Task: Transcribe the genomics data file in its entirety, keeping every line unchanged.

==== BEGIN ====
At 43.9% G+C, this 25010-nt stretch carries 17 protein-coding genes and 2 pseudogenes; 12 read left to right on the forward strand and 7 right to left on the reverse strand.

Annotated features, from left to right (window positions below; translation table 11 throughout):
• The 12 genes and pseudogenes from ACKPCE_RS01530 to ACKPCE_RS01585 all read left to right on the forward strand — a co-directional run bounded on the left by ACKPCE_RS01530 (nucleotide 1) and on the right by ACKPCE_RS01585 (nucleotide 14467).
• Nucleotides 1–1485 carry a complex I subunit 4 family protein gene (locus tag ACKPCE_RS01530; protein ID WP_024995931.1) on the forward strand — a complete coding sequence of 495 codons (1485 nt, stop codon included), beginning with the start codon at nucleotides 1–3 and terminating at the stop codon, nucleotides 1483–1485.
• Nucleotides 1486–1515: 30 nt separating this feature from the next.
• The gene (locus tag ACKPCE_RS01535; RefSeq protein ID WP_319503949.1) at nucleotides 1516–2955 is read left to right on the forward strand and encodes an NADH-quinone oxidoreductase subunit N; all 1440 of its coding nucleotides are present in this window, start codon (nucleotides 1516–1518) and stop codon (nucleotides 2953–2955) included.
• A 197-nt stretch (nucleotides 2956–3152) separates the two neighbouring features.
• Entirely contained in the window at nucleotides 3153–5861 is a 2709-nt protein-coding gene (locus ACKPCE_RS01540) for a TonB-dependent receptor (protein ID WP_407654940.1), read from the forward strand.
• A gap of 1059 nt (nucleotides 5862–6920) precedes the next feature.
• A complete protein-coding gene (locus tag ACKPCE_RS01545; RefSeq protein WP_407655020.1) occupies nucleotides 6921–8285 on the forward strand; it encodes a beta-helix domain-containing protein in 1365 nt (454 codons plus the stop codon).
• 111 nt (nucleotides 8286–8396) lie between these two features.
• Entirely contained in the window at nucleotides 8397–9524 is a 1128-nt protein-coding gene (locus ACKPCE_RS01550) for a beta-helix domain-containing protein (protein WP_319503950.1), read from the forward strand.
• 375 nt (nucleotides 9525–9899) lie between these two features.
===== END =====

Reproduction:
At 43.9% G+C, this 25010-nt stretch carries 17 protein-coding genes and 2 pseudogenes; 12 read left to right on the forward strand and 7 right to left on the reverse strand.

Annotated features, from left to right (window positions below; translation table 11 throughout):
• The 12 genes and pseudogenes from ACKPCE_RS01530 to ACKPCE_RS01585 all read left to right on the forward strand — a co-directional run bounded on the left by ACKPCE_RS01530 (nucleotide 1) and on the right by ACKPCE_RS01585 (nucleotide 14467).
• Nucleotides 1–1485 carry a complex I subunit 4 family protein gene (locus tag ACKPCE_RS01530; protein ID WP_024995931.1) on the forward strand — a complete coding sequence of 495 codons (1485 nt, stop codon included), beginning with the start codon at nucleotides 1–3 and terminating at the stop codon, nucleotides 1483–1485.
• Nucleotides 1486–1515: 30 nt separating this feature from the next.
• The gene (locus tag ACKPCE_RS01535; RefSeq protein ID WP_319503949.1) at nucleotides 1516–2955 is read left to right on the forward strand and encodes an NADH-quinone oxidoreductase subunit N; all 1440 of its coding nucleotides are present in this window, start codon (nucleotides 1516–1518) and stop codon (nucleotides 2953–2955) included.
• A 197-nt stretch (nucleotides 2956–3152) separates the two neighbouring features.
• Entirely contained in the window at nucleotides 3153–5861 is a 2709-nt protein-coding gene (locus ACKPCE_RS01540) for a TonB-dependent receptor (protein ID WP_407654940.1), read from the forward strand.
• A gap of 1059 nt (nucleotides 5862–6920) precedes the next feature.
• A complete protein-coding gene (locus tag ACKPCE_RS01545; RefSeq protein WP_407655020.1) occupies nucleotides 6921–8285 on the forward strand; it encodes a beta-helix domain-containing protein in 1365 nt (454 codons plus the stop codon).
• 111 nt (nucleotides 8286–8396) lie between these two features.
• Entirely contained in the window at nucleotides 8397–9524 is a 1128-nt protein-coding gene (locus ACKPCE_RS01550) for a beta-helix domain-containing protein (protein WP_319503950.1), read from the forward strand.
• 375 nt (nucleotides 9525–9899) lie between these two features.